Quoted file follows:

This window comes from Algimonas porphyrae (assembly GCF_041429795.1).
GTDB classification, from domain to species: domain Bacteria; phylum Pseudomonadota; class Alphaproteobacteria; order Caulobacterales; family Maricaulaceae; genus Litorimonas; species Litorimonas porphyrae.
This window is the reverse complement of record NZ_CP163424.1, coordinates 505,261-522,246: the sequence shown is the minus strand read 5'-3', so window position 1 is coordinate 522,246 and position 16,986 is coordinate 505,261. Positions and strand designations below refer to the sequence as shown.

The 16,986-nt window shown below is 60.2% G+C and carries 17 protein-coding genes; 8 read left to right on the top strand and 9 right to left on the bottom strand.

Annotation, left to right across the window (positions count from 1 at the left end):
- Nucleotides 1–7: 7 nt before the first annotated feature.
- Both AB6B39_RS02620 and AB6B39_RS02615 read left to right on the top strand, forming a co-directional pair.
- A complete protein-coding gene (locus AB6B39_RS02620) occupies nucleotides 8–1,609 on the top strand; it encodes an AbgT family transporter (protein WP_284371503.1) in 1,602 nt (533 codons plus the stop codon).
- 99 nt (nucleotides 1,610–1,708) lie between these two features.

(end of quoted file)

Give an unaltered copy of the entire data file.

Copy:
This window comes from Algimonas porphyrae (assembly GCF_041429795.1).
GTDB classification, from domain to species: domain Bacteria; phylum Pseudomonadota; class Alphaproteobacteria; order Caulobacterales; family Maricaulaceae; genus Litorimonas; species Litorimonas porphyrae.
This window is the reverse complement of record NZ_CP163424.1, coordinates 505,261-522,246: the sequence shown is the minus strand read 5'-3', so window position 1 is coordinate 522,246 and position 16,986 is coordinate 505,261. Positions and strand designations below refer to the sequence as shown.

The 16,986-nt window shown below is 60.2% G+C and carries 17 protein-coding genes; 8 read left to right on the top strand and 9 right to left on the bottom strand.

Annotation, left to right across the window (positions count from 1 at the left end):
- Nucleotides 1–7: 7 nt before the first annotated feature.
- Both AB6B39_RS02620 and AB6B39_RS02615 read left to right on the top strand, forming a co-directional pair.
- A complete protein-coding gene (locus AB6B39_RS02620) occupies nucleotides 8–1,609 on the top strand; it encodes an AbgT family transporter (protein WP_284371503.1) in 1,602 nt (533 codons plus the stop codon).
- 99 nt (nucleotides 1,610–1,708) lie between these two features.